5 Ways to Improve Backyard Shed Security
Shed Security is Often Overlooked
If you own a single-family home, you may have (or want) a separate backyard storage shed. Many people prefer storing gardening equipment and other large tools in sheds instead of their garages. This clears the space along the walls of the garage, leaving more room to get in and out of cars. For the many Florida homeowners who have no garage, a backyard shed is the only storage option. Storage sheds also allow space that may not be available in a garage for a dedicated workspace, including a work bench. In fact, some people repurpose storage sheds into private office space, because they can provide a private and quiet environment not available within the house. With so many expensive items stored there, shed security is a must.
Thieves Love to Target Sheds
Unfortunately, whatever reason you have for installing a backyard shed, these structures tend to be attractive targets for thieves. They know that many people keep thousands of dollars’ worth of equipment in their sheds. And, that equipment is easy to sell once stolen. Also, thieves know that if the home has a security system, it probably doesn’t provide shed security, as well. And, people tend to install sheds at the back of their property, as far away from the house as possible so it doesn’t interfere with the part of the backyard they use for entertainment and play. In addition, storage sheds are flimsier than homes, and easier to get into.
Tips for Better Shed Security
Here are five steps you can take to increase shed security:
- Better Door Hinges and Locks. Security shed hinges and high-quality locks will make it harder for someone to kick in the door of the shed. With a wooden shed, you may be able to install an actual deadbolt into the doorway. Metal or plastic sheds may require hasps and padlocks. If the lock you choose uses a key, make sure it is not easy to pick. If you choose a combination lock, use a combination that will not be easy to guess. Your padlocks should also have shackles that are too thick to easily cut. Of course, locks and hinges are only as good as the doors and doorframes to which they are attached. So, you may want to consider reinforcing those components, as well. If you are not sure which locks are best for your needs, contact a locksmith near you for guidance.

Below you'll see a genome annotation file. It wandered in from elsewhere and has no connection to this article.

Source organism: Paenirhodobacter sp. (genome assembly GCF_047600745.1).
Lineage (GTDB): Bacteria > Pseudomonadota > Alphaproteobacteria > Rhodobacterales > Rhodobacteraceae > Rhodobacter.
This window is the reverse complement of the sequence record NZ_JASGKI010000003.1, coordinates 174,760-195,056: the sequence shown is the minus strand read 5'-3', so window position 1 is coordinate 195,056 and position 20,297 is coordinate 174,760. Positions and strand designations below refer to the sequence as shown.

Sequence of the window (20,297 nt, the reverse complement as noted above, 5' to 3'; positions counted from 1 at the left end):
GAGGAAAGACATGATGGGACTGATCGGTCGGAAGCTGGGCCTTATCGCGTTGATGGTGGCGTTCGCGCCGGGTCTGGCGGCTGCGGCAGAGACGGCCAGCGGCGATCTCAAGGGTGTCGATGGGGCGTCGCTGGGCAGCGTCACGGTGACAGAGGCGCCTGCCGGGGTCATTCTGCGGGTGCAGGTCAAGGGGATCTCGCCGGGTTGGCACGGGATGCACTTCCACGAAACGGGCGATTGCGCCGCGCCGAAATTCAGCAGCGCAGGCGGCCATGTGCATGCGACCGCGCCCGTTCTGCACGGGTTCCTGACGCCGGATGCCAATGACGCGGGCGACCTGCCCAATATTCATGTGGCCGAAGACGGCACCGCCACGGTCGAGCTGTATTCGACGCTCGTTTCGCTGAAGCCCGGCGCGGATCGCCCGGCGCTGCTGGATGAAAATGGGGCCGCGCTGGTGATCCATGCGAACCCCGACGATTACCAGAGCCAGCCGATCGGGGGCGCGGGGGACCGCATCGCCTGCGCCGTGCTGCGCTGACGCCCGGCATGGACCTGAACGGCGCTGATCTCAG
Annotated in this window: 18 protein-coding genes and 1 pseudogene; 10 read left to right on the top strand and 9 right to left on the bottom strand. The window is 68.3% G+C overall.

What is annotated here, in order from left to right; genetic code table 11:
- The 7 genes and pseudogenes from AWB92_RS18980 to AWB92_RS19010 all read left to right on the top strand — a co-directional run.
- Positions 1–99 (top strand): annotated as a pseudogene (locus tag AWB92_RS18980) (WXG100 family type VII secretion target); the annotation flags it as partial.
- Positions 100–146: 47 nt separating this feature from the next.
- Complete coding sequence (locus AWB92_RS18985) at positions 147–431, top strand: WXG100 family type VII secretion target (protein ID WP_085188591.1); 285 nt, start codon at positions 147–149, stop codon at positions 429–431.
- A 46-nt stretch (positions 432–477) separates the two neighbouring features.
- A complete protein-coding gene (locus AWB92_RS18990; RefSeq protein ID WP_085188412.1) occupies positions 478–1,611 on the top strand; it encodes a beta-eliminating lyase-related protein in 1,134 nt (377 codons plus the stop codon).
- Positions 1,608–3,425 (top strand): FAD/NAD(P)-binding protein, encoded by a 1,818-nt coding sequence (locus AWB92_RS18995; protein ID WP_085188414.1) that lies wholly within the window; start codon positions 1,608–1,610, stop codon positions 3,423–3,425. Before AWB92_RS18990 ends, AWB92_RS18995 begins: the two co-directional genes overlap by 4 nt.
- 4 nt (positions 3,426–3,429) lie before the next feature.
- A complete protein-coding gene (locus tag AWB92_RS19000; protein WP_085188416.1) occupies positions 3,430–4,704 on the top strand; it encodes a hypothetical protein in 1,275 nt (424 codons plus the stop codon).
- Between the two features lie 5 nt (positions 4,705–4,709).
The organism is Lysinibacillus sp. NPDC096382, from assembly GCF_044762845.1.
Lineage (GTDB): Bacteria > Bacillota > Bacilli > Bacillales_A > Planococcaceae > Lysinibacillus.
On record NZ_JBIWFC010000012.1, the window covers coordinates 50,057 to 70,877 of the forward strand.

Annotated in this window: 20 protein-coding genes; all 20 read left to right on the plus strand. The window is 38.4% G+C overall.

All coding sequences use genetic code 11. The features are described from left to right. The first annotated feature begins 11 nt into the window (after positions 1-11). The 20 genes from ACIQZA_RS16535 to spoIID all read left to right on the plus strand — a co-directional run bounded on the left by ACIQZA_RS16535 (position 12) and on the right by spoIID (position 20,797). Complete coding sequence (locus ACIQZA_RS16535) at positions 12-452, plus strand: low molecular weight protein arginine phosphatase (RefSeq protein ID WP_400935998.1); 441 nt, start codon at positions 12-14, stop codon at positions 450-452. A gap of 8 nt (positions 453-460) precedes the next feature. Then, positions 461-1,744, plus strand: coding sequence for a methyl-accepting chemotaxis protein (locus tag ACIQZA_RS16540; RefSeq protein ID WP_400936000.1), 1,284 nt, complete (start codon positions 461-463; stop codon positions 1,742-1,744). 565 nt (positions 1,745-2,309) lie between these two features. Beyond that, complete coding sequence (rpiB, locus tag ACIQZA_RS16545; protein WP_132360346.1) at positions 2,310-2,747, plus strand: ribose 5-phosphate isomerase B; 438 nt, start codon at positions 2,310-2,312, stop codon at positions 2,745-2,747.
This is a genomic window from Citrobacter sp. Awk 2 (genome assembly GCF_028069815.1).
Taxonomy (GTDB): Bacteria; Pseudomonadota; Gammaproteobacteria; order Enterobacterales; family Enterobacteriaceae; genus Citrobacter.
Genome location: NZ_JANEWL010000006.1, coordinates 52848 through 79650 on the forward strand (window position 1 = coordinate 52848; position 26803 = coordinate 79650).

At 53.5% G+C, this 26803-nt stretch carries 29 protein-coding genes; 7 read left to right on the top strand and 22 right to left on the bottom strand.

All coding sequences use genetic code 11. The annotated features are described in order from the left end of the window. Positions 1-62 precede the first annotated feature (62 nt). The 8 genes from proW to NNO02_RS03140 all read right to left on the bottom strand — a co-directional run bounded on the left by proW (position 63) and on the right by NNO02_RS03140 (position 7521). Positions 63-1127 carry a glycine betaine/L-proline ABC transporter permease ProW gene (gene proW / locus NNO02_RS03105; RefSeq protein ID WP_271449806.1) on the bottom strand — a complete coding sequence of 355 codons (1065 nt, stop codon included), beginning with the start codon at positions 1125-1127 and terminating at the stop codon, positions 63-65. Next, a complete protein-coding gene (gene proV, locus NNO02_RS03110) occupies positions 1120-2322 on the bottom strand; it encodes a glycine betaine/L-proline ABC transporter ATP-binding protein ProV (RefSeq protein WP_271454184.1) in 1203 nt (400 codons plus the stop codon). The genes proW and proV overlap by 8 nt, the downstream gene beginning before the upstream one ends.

- Add an Alarm. If you already have a home security system, it may be feasible to extend that to your shed, especially if your system is wireless. If you don’t have an existing home security system, you can easily install a motion detector alarm that will sound a siren if someone tries to get into your shed. This will alert you and your neighbors, and hopefully, scare away the intruder.
- Cover the Windows. It only pays to advertise when you are selling something! Don’t make it easy for people to see what you have stored in your shed. Either install shutters or use a frosted material to block the view from the outside.
- Add Motion-Detector Floodlights. Lights are an inexpensive way to alert you if someone approaches your shed. And, they take away the cover of darkness from potential thieves. In fact, it’s a good idea to have these lights all around the perimeter of your home.
- Keep a Clear View from the House. It is tempting to hide your shed behind shrubbery, since it may not be so attractive, but resist. Anything that allows people to linger by your shed undetected is a bad idea. Keep your shed looking its best and keep it visible.
Make Sure Your Insurance Covers Your Shed
Because no security measures are foolproof, the possibility always exists that someone will still get into your shed and take things. So, make sure your homeowners insurance covers all structures on your property. In addition, if you have particular items stored in your shed that are very valuable, have these items separately scheduled on your policy. If you don’t, then you may not recoup anywhere near their actual value if they are stolen.